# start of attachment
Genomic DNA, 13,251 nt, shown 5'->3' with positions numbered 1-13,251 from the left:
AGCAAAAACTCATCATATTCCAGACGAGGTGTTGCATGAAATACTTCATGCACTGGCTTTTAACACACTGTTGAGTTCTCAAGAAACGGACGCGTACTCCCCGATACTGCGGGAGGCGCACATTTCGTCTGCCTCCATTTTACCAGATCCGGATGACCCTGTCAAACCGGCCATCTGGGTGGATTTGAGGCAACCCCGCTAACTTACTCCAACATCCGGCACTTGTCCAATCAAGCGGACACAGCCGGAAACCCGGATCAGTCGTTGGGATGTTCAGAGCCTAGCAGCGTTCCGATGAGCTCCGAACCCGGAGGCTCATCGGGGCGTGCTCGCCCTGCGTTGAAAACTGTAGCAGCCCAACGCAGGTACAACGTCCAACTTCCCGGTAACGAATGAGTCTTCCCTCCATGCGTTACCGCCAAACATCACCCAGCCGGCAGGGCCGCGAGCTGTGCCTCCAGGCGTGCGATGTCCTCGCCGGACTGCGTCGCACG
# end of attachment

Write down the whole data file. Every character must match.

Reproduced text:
Genomic DNA, 13,251 nt, shown 5'->3' with positions numbered 1-13,251 from the left:
AGCAAAAACTCATCATATTCCAGACGAGGTGTTGCATGAAATACTTCATGCACTGGCTTTTAACACACTGTTGAGTTCTCAAGAAACGGACGCGTACTCCCCGATACTGCGGGAGGCGCACATTTCGTCTGCCTCCATTTTACCAGATCCGGATGACCCTGTCAAACCGGCCATCTGGGTGGATTTGAGGCAACCCCGCTAACTTACTCCAACATCCGGCACTTGTCCAATCAAGCGGACACAGCCGGAAACCCGGATCAGTCGTTGGGATGTTCAGAGCCTAGCAGCGTTCCGATGAGCTCCGAACCCGGAGGCTCATCGGGGCGTGCTCGCCCTGCGTTGAAAACTGTAGCAGCCCAACGCAGGTACAACGTCCAACTTCCCGGTAACGAATGAGTCTTCCCTCCATGCGTTACCGCCAAACATCACCCAGCCGGCAGGGCCGCGAGCTGTGCCTCCAGGCGTGCGATGTCCTCGCCGGACTGCGTCGCACG